“It is more difficult to get hold of the camera data now. Anyone who is serious about building lighting for our industry needs to be able to pair the image capture with the lighting. Being able to match the gamut is an important step but there’s more innovation coming than that, like synchronisation with shutter which is a holy grail that a lot of people have been looking at for a while. We are well down that path and will probably have product that more tightly integrates camera with lighting next year. We’ve had a lot of help there with our relationship with NBC Universal; it’s very focused on becoming a technology-leading studio and it is working closely with us on a lot of those innovations.”
Rich likes to see all this new technology as a layer cake: the white light is your base layer, the digital gelling is the top layer, then further innovation is the icing. “One of the things we’ve never had before that LED provides us is to instantaneously change the light settings of any source. I could sub-sample a particular shutter opening ten times if there was value to that. LEDs are almost instantaneous, so it gives me the ability to use one lighting set-up for frame one and frame three and frame five and frame seven and then use a different lighting set-up for frames two, four, six and eight. That’s a really primitive example, but it gives me a lot of interesting concepts so, for example, one could light the subject in frames one, three and five and light the green screen in frames two, four and six and not concern yourself at all with any blue or green bleed.
“Other really simple examples are paparazzi shots which are always a pain to do because you never know if the light was on when the shutter was open,” explains Rich. “Or being able to get different looks on set, such as when you’re cross shooting, when you’re always trying to light for everything being ‘kind of OK’. But if you could light for the establishing shot, the two shot, then you could light for each of the cross shots independently and be able to get perfect exposure on all of those. That would be useful.
“These are some of the ideas that we’re exploring in terms of synchronisation of shutter.
“So synchronisation of shutter, synchronisation of gamut to make sure that the colours you are producing are within the spectrum of the sensor – that’s really important stuff. There are a lot of areas of potential innovations for solid state lighting in our industry and we’ve just begun to scratch the surface.”
Converting a wide market
The 28-colour palette used on Ghost in the Shell was a perfect example of digital gelling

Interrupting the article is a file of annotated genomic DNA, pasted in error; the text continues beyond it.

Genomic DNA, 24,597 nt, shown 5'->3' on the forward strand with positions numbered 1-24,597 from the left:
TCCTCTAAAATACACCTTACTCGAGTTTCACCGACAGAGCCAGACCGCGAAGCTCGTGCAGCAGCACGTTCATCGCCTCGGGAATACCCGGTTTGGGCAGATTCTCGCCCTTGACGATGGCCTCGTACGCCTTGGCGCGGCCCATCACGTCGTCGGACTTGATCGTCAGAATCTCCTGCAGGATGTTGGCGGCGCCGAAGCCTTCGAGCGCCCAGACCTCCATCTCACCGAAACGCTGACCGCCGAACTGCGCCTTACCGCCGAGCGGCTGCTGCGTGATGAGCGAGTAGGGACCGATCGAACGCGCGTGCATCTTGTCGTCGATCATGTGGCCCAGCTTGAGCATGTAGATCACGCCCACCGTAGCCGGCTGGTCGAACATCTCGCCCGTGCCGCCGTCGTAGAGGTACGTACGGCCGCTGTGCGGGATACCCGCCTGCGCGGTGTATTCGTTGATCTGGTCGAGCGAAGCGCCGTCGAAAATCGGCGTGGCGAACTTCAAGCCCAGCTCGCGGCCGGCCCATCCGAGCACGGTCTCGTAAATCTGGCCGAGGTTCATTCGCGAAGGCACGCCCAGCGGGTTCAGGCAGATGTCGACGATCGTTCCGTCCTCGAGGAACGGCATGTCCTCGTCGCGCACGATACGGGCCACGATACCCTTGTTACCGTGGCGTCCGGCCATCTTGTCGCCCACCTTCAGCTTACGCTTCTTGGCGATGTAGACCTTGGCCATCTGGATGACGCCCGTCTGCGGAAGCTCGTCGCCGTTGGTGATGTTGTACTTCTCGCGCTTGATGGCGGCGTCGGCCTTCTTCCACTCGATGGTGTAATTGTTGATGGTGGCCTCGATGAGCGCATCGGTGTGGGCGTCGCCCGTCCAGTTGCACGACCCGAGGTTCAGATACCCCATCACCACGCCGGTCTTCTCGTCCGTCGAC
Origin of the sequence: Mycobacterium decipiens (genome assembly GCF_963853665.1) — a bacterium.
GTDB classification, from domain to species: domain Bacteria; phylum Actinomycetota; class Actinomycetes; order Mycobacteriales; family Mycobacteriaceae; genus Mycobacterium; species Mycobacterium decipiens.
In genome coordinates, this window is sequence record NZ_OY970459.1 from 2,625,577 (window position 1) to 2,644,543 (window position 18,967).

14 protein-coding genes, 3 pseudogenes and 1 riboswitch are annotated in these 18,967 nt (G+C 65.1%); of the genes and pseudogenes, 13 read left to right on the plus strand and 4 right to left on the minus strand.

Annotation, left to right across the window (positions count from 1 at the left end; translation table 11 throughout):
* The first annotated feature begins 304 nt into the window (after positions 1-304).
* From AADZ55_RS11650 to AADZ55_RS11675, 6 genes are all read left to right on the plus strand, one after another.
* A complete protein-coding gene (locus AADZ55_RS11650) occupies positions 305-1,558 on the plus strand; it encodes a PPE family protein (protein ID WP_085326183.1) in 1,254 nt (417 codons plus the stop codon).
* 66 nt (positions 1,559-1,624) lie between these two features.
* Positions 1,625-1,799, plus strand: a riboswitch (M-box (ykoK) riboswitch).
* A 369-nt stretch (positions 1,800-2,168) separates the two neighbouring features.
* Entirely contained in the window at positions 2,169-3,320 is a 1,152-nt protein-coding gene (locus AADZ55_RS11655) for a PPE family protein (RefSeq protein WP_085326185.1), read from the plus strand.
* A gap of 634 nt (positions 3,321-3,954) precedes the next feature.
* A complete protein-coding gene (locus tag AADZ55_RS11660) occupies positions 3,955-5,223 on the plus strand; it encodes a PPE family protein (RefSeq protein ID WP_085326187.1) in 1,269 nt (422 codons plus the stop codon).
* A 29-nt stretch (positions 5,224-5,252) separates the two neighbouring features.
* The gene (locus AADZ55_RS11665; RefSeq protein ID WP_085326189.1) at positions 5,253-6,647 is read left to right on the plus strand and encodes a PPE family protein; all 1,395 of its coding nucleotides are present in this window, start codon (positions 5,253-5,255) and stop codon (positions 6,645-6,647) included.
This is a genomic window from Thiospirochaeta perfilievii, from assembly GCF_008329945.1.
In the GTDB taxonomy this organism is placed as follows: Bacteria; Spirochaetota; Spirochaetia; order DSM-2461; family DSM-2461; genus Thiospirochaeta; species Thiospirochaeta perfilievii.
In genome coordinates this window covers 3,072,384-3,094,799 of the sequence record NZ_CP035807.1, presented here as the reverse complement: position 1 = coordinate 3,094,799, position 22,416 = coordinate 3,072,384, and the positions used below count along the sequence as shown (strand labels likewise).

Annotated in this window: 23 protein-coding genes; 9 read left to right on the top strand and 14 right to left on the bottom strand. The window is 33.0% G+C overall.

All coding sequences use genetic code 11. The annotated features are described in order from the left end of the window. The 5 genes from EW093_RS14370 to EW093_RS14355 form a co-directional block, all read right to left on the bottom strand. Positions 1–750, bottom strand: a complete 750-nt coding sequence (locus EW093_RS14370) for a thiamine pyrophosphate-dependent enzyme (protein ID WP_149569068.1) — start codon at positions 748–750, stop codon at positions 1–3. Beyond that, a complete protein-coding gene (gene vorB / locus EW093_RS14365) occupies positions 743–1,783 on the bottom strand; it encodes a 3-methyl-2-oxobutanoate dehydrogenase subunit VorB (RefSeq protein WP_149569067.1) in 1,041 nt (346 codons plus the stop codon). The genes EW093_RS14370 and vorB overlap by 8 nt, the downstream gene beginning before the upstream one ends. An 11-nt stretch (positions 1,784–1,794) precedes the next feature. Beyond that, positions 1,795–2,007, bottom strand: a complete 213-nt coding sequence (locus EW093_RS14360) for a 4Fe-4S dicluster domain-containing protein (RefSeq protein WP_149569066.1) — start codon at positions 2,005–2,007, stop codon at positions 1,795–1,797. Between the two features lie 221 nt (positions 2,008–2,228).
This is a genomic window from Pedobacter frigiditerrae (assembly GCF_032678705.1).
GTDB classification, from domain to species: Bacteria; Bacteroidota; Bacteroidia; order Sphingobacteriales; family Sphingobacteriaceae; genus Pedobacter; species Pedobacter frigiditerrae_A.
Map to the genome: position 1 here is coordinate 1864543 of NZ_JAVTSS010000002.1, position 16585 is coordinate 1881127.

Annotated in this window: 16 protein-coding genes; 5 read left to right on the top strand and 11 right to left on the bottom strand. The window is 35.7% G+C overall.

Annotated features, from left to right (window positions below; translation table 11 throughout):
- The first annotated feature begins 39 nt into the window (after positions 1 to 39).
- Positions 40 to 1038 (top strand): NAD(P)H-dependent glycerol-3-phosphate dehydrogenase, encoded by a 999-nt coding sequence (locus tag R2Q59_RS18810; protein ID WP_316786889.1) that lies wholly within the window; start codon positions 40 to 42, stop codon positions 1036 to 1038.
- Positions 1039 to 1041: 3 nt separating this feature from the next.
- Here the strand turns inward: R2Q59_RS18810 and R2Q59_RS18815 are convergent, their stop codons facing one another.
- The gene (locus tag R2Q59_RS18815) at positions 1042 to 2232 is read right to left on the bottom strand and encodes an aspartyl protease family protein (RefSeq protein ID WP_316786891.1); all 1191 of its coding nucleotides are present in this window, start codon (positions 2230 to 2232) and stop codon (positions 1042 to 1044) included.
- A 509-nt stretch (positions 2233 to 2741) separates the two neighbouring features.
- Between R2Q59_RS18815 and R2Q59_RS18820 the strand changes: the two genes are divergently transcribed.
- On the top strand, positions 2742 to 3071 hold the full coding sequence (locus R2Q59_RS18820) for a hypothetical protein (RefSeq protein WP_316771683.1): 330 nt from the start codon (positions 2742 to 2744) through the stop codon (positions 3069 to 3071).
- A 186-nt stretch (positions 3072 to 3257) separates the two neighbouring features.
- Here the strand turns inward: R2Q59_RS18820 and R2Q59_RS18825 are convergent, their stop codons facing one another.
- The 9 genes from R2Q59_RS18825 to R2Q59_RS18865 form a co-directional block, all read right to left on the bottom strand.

All this talk of innovation in solid state lighting is in itself exciting but it’s really only the top end, the top 5%, that will innovate like this. Rich has to also look at converting the bigger market, hence his relationship with NBCUniversal.
“There are guys out there doing some really interesting, innovative stuff, pushing the manufacturers to give them more and better tools. Ghost in the Shell lighting design by DOP Jess Hall is one example of that.
“The challenge we have is being able to make this stuff simple and approachable,” continues Rich, “so you’ve got to have the tools for the 5%, the innovators, then you’ve got to have tools for the 95% who just want to make great light and maybe add a little purple to it.”
The current move to saturated colour in lighting almost reminds you of when the Digital intermediate process began and movies started colouring up for no apparent reason; George Clooney’s O Brother, Where Art Thou? with its sepia tint throughout comes to mind. But perhaps the lighting world has a more pressing problem? What is a lighting design when camera sensors are seeing what we see? Is the art of lighting then one of purely embellishment and character lighting?
“A friend of mine, an A-list gaffer, was doing a camera moonlight test shooting at ISO 5,000. They were using no artificial light and were seeing beautiful night images with no noise. They were amazed at the kind of images they were able to pull with simple moonlight.
“It speaks volumes in terms of what is capable with these new cameras, but by the same token – and this might be a bit controversial – from my perspective it’s more about the lighting than it is about the camera. The camera’s an instrument that captures the light, but the lighting is still a modelling tool. It’s still a tool that evokes emotion, still a tool that makes a scene beautiful or ugly.
“I’m a lighting guy so I’m going to say this: it’s the lighting in the glass that really makes the difference. The fact that the cameras are getting more, let’s call it transparent, adds a better dimension for cinematographers to take advantage of low-light situations. By the same token we’re always going to be striving for better lighting tools and better glass.”